Saturday, 27 August 2016


Why are we in such a hurry?

As I read articles about global warming, I cannot help but notice that just about all environmentalist are in a rush to point out that if we don’t do something about “it" now, immediately, then our world is doomed. It’s true that Co2 levels have increased, but is there no one out there that thinks as I do that perhaps, just perhaps, rushing to solve a problem that isn’t thoroughly understood could actually result in our failure to actually address real causes and effects? We’re hell bent to reduce our dependance on the burning of fossil fuels failing to realize, or acknowledge, that this very action could cause hurt, and result in a negative response that ultimately could set potential gains back decades. I have observed that the call to respond quickly is driven by politicians who are tied into the thinking of eco-evangelists facing a factor limited by their time in office. It’s as if some would like to leave a legacy of sorts without regard to whether the implemtation of contols will work, and with complete disregard for the electorate. Frankly, in speaking with the average person I get the feeling that not everyone is satisfied with the rush to change, and do believe that once the average person realizes the strain that this will have on incomes and life style, that a political backlash is inevitable.

Perhaps, acknowledging that change is necessary we should back off a bit and consider making present technologies more efficient and, perhaps, look at concentrating research and development in cleaner nuclear energy, as well as a future fueled by fusion energy.

Global warming may be happening, but at what speed, and with what ultimate effects? Ever occurring tectonic activity may be a real cause, something that we have no control over. Change will take place, the seas will rise with ice sheets melting, and rising temperatures will make many areas uninhabitable, while at the same time shifts in the weather patterns will make other areas suitable for habitation. Whether the change will take place over decades, or thousands of years, no one really knows. Now is the time for humanity to prepare, but not as suggested, rushing and trampling on the dreams and aspirations of generations, but gradually and with real thought and preparation.

Sorry about that, I find this whole thing about global warming and the response and suggested actions by politicians, driven by persons I refer to as eco-evangelists, frustrating. I just had to get my thoughts out there, and off my chest, so to speak.

I've been writing, putting together my next book, MY PAINTING PLACES-ALGONQUIN PROVINCIAL PARK. I've pulled together some 60 pages, and probably have 200, or more, still to go, as well as finding that additional sketches and paintings may be necessary in order to bring things up to date. Not unlike my recent book on Killarney Provincial Park, I may have to publish in two parts as there's probably too much to incorporate into just one book. It's going to take awhile.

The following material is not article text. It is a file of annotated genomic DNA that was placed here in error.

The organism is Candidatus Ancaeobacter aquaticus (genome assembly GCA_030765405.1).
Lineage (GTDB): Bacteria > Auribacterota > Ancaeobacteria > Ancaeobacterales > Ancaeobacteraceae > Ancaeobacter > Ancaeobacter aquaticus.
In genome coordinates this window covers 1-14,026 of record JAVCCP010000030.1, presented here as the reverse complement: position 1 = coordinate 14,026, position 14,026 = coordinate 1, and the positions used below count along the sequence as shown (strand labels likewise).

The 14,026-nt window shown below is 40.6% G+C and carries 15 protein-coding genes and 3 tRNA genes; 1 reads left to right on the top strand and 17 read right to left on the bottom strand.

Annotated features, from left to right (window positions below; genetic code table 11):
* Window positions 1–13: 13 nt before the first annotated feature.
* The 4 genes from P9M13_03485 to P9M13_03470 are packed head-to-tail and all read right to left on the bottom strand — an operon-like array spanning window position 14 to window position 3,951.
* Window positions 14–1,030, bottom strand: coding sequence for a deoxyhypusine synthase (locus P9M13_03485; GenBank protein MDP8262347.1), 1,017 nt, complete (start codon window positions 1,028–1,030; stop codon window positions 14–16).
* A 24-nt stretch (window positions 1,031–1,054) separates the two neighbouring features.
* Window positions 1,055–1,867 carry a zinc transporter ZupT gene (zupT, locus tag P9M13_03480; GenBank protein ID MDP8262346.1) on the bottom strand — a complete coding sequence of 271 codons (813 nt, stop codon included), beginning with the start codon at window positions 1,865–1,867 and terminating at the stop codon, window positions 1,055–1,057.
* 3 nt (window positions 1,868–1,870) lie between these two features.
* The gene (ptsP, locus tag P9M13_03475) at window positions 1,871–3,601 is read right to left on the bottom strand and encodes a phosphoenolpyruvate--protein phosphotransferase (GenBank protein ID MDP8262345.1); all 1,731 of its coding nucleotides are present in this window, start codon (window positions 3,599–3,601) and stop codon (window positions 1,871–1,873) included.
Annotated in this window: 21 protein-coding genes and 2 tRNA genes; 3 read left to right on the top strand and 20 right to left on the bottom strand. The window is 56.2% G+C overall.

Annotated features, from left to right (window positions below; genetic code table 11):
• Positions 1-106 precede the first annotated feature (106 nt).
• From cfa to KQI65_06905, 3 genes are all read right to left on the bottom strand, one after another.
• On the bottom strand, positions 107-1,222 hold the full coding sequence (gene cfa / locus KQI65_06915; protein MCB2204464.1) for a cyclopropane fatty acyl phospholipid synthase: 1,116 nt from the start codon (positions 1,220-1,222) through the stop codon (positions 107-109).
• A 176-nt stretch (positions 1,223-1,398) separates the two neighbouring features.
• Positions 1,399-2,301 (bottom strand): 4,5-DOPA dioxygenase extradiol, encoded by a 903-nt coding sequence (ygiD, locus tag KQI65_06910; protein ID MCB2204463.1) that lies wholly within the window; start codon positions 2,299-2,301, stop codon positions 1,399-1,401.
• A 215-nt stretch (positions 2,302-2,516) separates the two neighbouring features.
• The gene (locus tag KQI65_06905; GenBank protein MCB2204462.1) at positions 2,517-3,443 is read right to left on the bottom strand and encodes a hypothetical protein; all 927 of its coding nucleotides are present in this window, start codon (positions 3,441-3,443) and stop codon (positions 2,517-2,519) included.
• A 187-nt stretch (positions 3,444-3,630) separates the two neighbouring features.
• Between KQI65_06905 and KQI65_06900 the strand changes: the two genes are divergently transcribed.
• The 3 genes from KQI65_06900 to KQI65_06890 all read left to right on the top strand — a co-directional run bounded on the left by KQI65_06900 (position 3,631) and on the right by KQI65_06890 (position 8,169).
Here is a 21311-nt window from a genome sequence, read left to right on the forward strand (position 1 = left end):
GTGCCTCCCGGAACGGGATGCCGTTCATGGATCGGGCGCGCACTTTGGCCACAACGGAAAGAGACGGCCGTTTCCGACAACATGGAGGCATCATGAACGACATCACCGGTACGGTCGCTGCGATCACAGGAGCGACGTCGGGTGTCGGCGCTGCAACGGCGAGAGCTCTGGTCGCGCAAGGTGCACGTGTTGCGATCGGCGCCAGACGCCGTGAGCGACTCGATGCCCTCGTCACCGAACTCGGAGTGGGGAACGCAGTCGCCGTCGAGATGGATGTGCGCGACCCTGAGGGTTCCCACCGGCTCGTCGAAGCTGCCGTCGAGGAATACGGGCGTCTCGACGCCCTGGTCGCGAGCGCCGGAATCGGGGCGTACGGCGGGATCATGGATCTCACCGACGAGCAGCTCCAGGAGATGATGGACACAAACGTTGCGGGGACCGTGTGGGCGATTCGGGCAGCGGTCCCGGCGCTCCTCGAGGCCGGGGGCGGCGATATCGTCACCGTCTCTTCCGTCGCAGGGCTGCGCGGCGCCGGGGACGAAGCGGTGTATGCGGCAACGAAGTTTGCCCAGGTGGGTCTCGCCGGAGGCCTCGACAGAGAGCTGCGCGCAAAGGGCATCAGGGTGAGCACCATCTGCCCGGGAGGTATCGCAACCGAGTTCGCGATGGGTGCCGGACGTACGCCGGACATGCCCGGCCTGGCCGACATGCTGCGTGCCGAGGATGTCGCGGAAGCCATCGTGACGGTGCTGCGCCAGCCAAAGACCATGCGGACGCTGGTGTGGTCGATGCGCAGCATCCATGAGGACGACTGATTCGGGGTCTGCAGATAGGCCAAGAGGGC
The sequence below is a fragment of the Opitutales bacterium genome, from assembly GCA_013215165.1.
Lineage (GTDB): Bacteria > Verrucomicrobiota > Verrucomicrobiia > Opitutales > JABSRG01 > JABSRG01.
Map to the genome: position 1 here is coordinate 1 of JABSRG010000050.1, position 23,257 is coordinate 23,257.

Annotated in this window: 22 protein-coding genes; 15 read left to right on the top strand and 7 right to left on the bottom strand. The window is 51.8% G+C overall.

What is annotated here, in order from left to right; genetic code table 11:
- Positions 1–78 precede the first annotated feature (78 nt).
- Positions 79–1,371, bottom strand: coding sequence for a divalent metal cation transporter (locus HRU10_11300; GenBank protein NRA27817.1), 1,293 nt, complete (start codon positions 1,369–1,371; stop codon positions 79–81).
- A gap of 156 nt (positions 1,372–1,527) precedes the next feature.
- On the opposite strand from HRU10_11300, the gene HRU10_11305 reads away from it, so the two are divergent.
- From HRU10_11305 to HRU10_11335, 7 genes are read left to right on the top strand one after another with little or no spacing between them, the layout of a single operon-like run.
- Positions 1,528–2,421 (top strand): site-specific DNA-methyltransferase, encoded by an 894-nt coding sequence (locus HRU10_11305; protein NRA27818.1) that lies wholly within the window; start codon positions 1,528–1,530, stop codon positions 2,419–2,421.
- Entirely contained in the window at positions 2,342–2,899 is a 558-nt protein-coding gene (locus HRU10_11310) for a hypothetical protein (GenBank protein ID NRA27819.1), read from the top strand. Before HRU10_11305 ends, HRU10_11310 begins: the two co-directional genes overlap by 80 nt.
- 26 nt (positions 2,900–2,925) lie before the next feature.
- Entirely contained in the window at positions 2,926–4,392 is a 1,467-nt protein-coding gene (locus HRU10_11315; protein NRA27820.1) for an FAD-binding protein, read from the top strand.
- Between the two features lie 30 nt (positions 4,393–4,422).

Recently, we were up to Algonquin. I made a couple of sketches and plan to go back up that way in a few weeks to make some more. The hard part is yet to come, turning some of the sketches into paintings.

While up there we stayed at the Blue Spruce Resort located just outside of the park (I'm getting too old to sleep on the ground). A.J. Casson, the eighth member of the Group of Seven, when he got to be my age, used to stay there also. The present proprietor of the Blue Spruce Resort remembers that, when he was a teen, he used to sit and watch A.J. sketch. It's interesting to note that all of A.J.'s sketches were done in pencil with copious colour notes which he used to translate into paintings in the winter, in the comfort of his studio.

I'm no A.J. Casson, of course, and the only resemblance is that I love to make sketches, which I use to make paintings back in my studio. One difference, I have been known to make paintings in the field.

Park Lake     Graphite Sketch  2016

Island - Lake of Two Rivers    Graphite Sketch

Promontory - Lake of Two Rivers    Graphite Sketch

Friday, 5 August 2016



With the setting of the sun darkness crept over the forest of pine,
and settled on a northern lake.

The hush that grew,
was broken
by the cry of a loon,
answered by another.

Reinforcement of a mutual bond,
or veiled threat?

An errant breeze
set the pines to whisper a message,
that spread throughout the forest
with a swirl of leaves.

A flash of light,
followed by a low rumble in a far off quarter,
issued a warning.

The sky darkened,
as the moon and the stars took flight.

The breeze grew stronger,
and gave way to a wind.

Flashes of light,
and the sound of thunder,
grew stronger.

Droplets fell from the sky,
that grew,
and fell with a roar.

The air was alive with flashes of light.
The sound of the thunder gave off a fright.
The wind shrieked,
and rattled the branches in the forest of pine.

And then it was over.
The quiet returned.

The clouds blew away.
And the moon, and the stars,

And out on the lake the loon gave a cry,
Answered by the other.